Salisbury is known for its rich heritage of Piedmont architecture dating from the nineteenth and twentieth centuries. Domestic and commercial buildings from a variety of stylistic periods contribute to the distinctive character of the downtown and adjoining neighborhoods.
The city has taken a progressive approach to preserving historic resources, establishing itself at the forefront of preservation in North Carolina with the designation of its first historic district in 1975. Soon after, the City Council adopted a local historic overlay and established the Salisbury Historic Preservation Commission to oversee design review. In 1980, Salisbury was among the first five communities in North Carolina to begin participating in the National Trust Main Street Program. In 1994, Salisbury was designated a Certified Local Government with the State of North Carolina Historic Preservation Office.
Today the city’s historic inventory includes ten districts as well as seventeen individual buildings listed on the National Register of Historic Places. Five of these districts, including the downtown, are also locally-designated with design review for alterations or major changes. This stewardship of the downtown and historic neighborhoods, in conjunction with federal and state tax incentives with substantial private investment, has resulted in an award-winning downtown and urban core that is revitalized, vibrant and authentic.
Meetings are held the 2nd Thursday of each month at 5:15 p.m. in City Council Chambers.
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The City of Salisbury has established a local grant program to help stimulate private investment in historic neighborhoods surrounding the downtown. As funds are available, grants are awarded on a competitive basis to assist property owners with exterior maintenance of historic structures. Eligible applicants include owners of homes or neighborhood-based commercial or retail shops who also occupy the structure as their primary residence or place of business.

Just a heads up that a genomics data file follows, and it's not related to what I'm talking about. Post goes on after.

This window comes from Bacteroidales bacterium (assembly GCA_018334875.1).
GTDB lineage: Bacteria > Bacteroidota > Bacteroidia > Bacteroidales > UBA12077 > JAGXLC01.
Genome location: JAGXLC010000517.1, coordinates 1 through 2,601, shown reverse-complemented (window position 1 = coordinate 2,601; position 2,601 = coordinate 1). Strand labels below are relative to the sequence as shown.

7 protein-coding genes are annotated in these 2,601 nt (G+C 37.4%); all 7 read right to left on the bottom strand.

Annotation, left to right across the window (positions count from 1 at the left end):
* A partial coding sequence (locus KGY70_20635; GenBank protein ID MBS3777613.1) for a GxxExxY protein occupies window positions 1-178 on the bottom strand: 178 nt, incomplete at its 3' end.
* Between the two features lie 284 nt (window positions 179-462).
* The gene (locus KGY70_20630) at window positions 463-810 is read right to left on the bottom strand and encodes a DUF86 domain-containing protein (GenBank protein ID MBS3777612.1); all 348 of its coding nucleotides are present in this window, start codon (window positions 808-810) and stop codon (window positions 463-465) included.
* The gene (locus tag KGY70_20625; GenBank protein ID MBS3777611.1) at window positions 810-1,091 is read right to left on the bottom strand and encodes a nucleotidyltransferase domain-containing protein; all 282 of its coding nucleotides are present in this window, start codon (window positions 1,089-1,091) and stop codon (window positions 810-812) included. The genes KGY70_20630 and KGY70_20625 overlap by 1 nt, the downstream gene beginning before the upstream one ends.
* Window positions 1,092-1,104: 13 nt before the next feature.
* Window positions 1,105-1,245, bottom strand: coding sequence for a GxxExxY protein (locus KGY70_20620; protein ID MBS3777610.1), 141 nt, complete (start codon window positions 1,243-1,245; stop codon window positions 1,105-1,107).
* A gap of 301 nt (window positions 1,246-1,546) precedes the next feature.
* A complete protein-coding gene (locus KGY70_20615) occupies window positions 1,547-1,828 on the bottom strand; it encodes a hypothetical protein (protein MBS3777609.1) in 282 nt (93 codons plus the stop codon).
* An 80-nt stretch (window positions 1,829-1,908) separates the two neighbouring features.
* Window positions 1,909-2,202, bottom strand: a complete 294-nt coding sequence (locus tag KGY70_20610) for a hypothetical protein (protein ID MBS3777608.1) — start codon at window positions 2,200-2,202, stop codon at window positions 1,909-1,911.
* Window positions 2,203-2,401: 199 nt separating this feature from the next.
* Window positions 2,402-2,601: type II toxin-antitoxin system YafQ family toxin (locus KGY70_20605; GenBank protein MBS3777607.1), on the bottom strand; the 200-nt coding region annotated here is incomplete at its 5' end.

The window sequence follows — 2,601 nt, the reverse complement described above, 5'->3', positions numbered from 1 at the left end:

Residential historic districts include: Brooklyn-South Square, Ellis Street Graded School, North Main Street and West Square.
Exterior painting, a new roof, or repair of original wood windows and details are just a few examples of typical projects that are eligible for a grant. A Certificate of Appropriateness from the Historic Preservation Commission is a pre-requisite to receiving a grant.
Certificate of Appropriateness Application
Historic Preservation Incentive Grant Packet HPC Design Guidelines
For more information, please contact the Staff Liaison listed on this page.
Special Requirements: All members must reside within the City of Salisbury, and efforts are made to have at least one representative from each of the four residential districts. All members must have demonstrated interest, competence, or knowledge in historic preservation. Good faith efforts must be made to appoint professionals from the disciplines of architecture, history, architectural history, planning, archaeology, or other related disciplines to the extent that such professionals are available in the community and willing to serve.